Monday, March 1, 2010

Roadside attraction

I admit it. . . if you want to feel hardcore (okay, maybe if you just want to feel like a really-and-for-true urban cyclist) you can't do much better than to stop at a bike shop in the Market between work and dance class (or wherever you're going in the evening), buy a tire for your bike, then head out of the shop, wheel around to the abandoned pub patio on the alley next to the shop, flip the bike over, and replace the tire.

Luckily, it was about 3 degrees out - so, plenty warm enough to be kneeling on brick, futzing around with cold grimy metal without gloves on - and there was a convenient little brick patio outside the Black Thorn, next to Pecco's Bike Shop, where I could work without getting in anyone's way. Popped off the wheel (I love those quick release wheels), peeled off the tire, replaced it, and dropped the old one next to a city garbage bin on my way to the noodle shop for dinner. Hells yeah, I felt like a denizen of the urban landscape.

It's the little things. I'm still going to have to take him in to the Bike Dump for a look at the wobbly crank shaft, very soon. But roadside repairs? Tick that off on my Cyclist Purity Test. (Not that there is one. But maybe there should be.)


  1. peeled off the tire, replaced it, and dropped the old one next to a city garbage bin on my way to the noodle shop for dinner

    fyi: MEC takes in old bike tires to recycle them. They ask for a dollar to cover the cost, but considering the environmental impact of those troublesome pieces of junk, it's well worth it.

  2. I asked at Pecco's if they took the old tires in, and they said no: and MEC is several miles away from downtown, otherwise I would have definitely gone there to drop it off: but there was no way I could get out there, with the old tire slung around my shoulders, and back in the hour I had to get to my class. Believe me, I did think about it but not knowing of anywhere else in the Market that would take it off my hands, I did the bad and easy thing this time.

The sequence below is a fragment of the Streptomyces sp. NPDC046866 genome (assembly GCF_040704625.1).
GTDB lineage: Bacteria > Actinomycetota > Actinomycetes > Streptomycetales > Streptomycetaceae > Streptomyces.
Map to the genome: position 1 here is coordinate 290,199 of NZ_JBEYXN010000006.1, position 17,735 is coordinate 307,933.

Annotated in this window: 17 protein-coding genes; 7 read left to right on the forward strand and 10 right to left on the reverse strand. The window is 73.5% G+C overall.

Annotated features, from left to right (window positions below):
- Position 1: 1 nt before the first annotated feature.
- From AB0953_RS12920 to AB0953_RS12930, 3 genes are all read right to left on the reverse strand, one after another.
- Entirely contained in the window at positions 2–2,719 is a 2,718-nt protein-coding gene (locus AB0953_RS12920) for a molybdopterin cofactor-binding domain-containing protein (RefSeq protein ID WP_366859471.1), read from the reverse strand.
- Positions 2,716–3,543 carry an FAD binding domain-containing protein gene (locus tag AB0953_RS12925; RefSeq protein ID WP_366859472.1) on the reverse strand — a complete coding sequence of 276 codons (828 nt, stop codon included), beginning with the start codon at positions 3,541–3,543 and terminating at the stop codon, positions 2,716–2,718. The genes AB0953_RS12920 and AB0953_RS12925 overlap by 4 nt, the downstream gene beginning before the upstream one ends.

Your point is well taken though.

  3. yeah, it's really a shame that acting environmentally responsibly goes so much against the grain of our culture.

    It's probably old news for most who read this site, but just in case, and until bike shops evolve a little: Re-cycles on Bronson is a neat place where you can discard anything bike-related. If it's any good, it will find its way onto a new bike and if not, get recycled.

  4. I'm actually, since you mentioned it, going to call all the bike shops and find out how many of them will take old tires for recycling. I'll post my findings! Somehow I figure if I ask about it, maybe it'll pop up on their radar as something they oughta do: and at the very least I might be able to get a list together of shops thst do and post it, say on Spacing as well as here.

    And thanks for the reminder about Re-Cycles. I hadn't thought of it at the time but should've. Maybe I'll swing through the Market tomorrow and see if the tire's still there and rescue it ;-)

  5. Nevermind the re-cycle bit, Well done for changing the tyre in the cold weather. I would have been very much tempted to either ask the shop to do it or change it at home in the lounge. Full marks to you girl :)

  6. Thanks! Although to be honest it wasn't that chilly out, relatively speaking (but then, we just got off a couple of months of -10 to -25 temperatures, so anything above zero feels practically tropical...)